Sunday, October 10, 2010

Khaira Arby at Zebulon

Last night I heard Khaira Arby and her amazing band at Zebulon. I hadn't heard their music before, my friend Kenny Warren of Slavic Soul Party had told me about the band after performing on the same bill with them. Seeing them play reminded me about why it's great to live in New York, where you can see a great band from Timbuktu at a small club. The band's rhythmic feel was unbelievable. The drummer was playing the kit in a way that was so different from what my western ears are conditioned to hear, and the two electric guitarists weaved interlocking strands of rhythms over the powerful groove. When they played hits together, it had an uncommon impact, I can't really describe it. It also had the energy (and volume!) of a rock band, but with an incredibly graceful finesse. At one point I commented to a friend about how great the drummer sounded, and my friend replied "everyone in the band is playing like a drummer!"
At the center of the band's sound was Khaira Arby's powerful voice. This is a musical tradition that I know nothing about, and will have to look into. Better just to hear it for yourself. I found this video on Youtube, I think this is the song they were playing when I walked into Zebulon.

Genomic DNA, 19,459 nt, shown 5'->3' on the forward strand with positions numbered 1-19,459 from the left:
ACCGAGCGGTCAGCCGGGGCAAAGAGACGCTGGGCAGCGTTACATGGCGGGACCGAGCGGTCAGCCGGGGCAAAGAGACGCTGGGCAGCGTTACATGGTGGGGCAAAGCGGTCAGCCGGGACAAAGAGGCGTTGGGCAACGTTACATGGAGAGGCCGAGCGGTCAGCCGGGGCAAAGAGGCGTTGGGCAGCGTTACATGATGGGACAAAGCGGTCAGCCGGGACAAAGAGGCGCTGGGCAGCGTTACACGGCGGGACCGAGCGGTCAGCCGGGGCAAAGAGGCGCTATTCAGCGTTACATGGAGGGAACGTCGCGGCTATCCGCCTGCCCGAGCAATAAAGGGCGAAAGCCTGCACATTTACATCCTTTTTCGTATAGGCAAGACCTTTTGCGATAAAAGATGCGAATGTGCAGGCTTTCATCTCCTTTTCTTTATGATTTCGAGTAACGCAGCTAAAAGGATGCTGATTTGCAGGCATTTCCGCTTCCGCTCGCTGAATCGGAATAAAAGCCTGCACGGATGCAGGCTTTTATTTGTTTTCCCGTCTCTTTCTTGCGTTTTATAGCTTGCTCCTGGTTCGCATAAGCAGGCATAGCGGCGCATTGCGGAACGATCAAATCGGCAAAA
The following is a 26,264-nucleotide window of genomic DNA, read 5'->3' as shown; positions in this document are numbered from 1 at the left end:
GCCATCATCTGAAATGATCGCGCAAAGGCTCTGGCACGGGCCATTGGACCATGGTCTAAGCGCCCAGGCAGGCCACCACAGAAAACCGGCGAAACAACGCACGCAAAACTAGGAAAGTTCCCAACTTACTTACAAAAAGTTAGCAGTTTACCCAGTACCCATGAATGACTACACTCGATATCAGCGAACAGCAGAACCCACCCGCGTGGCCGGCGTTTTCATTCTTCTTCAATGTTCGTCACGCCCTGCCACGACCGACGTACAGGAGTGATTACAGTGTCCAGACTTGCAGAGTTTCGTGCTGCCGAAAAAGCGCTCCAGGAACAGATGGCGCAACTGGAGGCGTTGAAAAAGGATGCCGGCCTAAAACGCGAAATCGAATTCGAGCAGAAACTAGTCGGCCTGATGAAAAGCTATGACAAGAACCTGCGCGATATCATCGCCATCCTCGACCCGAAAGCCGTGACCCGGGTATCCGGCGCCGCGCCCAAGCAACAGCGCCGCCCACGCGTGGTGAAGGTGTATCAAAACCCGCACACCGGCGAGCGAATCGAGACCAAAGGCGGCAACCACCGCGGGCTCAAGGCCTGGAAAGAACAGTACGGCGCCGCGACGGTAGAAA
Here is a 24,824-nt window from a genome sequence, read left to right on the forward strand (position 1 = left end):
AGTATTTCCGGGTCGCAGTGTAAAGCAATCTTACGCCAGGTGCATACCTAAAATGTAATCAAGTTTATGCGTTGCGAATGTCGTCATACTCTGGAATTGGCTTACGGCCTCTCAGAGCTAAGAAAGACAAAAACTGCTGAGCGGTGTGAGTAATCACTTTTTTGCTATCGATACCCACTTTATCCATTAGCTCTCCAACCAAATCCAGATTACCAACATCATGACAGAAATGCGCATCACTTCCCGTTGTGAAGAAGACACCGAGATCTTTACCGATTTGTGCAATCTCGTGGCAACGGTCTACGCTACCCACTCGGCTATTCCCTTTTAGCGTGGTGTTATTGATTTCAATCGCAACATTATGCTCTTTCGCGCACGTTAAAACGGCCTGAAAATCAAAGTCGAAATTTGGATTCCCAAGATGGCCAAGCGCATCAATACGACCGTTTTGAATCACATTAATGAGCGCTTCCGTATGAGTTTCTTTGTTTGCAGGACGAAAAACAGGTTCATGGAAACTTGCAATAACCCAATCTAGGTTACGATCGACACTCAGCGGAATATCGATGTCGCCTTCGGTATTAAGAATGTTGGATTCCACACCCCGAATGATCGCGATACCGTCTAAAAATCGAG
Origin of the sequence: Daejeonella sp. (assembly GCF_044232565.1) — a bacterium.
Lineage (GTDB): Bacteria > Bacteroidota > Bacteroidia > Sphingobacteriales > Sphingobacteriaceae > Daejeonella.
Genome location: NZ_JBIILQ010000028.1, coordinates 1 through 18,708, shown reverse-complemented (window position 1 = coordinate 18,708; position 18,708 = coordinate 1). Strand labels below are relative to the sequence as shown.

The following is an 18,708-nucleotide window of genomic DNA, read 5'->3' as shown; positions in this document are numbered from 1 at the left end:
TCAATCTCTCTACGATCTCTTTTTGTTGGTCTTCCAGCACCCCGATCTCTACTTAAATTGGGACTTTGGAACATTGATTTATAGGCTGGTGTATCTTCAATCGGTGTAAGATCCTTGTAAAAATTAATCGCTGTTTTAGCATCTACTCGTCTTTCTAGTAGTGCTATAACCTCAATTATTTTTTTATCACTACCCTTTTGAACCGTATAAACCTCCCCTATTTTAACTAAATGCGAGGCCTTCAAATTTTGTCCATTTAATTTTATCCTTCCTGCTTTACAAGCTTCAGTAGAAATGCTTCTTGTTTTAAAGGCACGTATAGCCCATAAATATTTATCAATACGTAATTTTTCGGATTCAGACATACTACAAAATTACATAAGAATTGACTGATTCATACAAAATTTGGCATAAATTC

1 comment:

  1. I had the privilege of hearing and sharing the stage with Khaira 3 times last month thanks to the Sway Machinery. What strikes me most about her music is that it's endlessly patient and intensely urgent all at the same time. Come to think of it, her music is full of this kind of paradox. Her voice is frighteningly strong, but still sweet. And at any moment her band is somehow both rough around the edges and impeccably tight. Maybe her music is so hard for me to comprehend because it comes from so far away. There is probably no place in the world that is less like New York City than Tombouctou, Mali. Every culture and way of life in the world seems to have access to a unique patchwork of the world’s mysteries and secrets. While I love New York and am so grateful for all of its opportunities, people like Khaira remind me that there may be simple truths about life which I will never know.